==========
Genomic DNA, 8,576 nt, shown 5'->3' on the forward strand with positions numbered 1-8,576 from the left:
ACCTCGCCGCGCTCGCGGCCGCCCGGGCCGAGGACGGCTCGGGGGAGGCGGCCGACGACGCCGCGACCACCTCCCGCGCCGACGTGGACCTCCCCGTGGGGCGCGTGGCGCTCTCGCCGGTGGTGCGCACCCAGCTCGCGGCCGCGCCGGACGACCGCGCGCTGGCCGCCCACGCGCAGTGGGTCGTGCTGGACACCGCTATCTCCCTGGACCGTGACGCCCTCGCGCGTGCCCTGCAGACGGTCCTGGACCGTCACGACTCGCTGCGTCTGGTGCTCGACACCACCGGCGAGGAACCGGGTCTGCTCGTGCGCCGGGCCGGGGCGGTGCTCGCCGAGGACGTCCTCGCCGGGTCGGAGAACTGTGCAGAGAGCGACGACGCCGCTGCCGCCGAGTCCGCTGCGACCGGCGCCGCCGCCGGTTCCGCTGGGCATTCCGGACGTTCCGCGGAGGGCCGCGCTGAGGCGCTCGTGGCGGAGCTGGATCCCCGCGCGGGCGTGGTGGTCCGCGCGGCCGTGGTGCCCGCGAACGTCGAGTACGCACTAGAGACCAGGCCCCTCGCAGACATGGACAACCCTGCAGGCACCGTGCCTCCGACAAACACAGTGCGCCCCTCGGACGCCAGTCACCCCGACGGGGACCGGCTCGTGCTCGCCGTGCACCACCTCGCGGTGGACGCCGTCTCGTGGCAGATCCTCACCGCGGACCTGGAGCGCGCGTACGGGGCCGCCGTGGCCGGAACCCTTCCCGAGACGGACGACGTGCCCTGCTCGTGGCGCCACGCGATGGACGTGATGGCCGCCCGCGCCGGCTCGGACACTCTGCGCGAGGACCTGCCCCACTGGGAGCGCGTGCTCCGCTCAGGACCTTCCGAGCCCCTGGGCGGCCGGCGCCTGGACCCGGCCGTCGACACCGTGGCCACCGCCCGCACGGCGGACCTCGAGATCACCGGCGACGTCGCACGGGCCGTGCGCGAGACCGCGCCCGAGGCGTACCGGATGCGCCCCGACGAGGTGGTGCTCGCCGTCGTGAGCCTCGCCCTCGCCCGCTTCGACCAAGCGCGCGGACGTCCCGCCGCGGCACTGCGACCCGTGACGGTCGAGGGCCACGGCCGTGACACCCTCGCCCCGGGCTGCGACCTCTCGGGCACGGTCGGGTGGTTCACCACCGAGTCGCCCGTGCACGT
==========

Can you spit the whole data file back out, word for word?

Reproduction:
Genomic DNA, 8,576 nt, shown 5'->3' on the forward strand with positions numbered 1-8,576 from the left:
ACCTCGCCGCGCTCGCGGCCGCCCGGGCCGAGGACGGCTCGGGGGAGGCGGCCGACGACGCCGCGACCACCTCCCGCGCCGACGTGGACCTCCCCGTGGGGCGCGTGGCGCTCTCGCCGGTGGTGCGCACCCAGCTCGCGGCCGCGCCGGACGACCGCGCGCTGGCCGCCCACGCGCAGTGGGTCGTGCTGGACACCGCTATCTCCCTGGACCGTGACGCCCTCGCGCGTGCCCTGCAGACGGTCCTGGACCGTCACGACTCGCTGCGTCTGGTGCTCGACACCACCGGCGAGGAACCGGGTCTGCTCGTGCGCCGGGCCGGGGCGGTGCTCGCCGAGGACGTCCTCGCCGGGTCGGAGAACTGTGCAGAGAGCGACGACGCCGCTGCCGCCGAGTCCGCTGCGACCGGCGCCGCCGCCGGTTCCGCTGGGCATTCCGGACGTTCCGCGGAGGGCCGCGCTGAGGCGCTCGTGGCGGAGCTGGATCCCCGCGCGGGCGTGGTGGTCCGCGCGGCCGTGGTGCCCGCGAACGTCGAGTACGCACTAGAGACCAGGCCCCTCGCAGACATGGACAACCCTGCAGGCACCGTGCCTCCGACAAACACAGTGCGCCCCTCGGACGCCAGTCACCCCGACGGGGACCGGCTCGTGCTCGCCGTGCACCACCTCGCGGTGGACGCCGTCTCGTGGCAGATCCTCACCGCGGACCTGGAGCGCGCGTACGGGGCCGCCGTGGCCGGAACCCTTCCCGAGACGGACGACGTGCCCTGCTCGTGGCGCCACGCGATGGACGTGATGGCCGCCCGCGCCGGCTCGGACACTCTGCGCGAGGACCTGCCCCACTGGGAGCGCGTGCTCCGCTCAGGACCTTCCGAGCCCCTGGGCGGCCGGCGCCTGGACCCGGCCGTCGACACCGTGGCCACCGCCCGCACGGCGGACCTCGAGATCACCGGCGACGTCGCACGGGCCGTGCGCGAGACCGCGCCCGAGGCGTACCGGATGCGCCCCGACGAGGTGGTGCTCGCCGTCGTGAGCCTCGCCCTCGCCCGCTTCGACCAAGCGCGCGGACGTCCCGCCGCGGCACTGCGACCCGTGACGGTCGAGGGCCACGGCCGTGACACCCTCGCCCCGGGCTGCGACCTCTCGGGCACGGTCGGGTGGTTCACCACCGAGTCGCCCGTGCACGT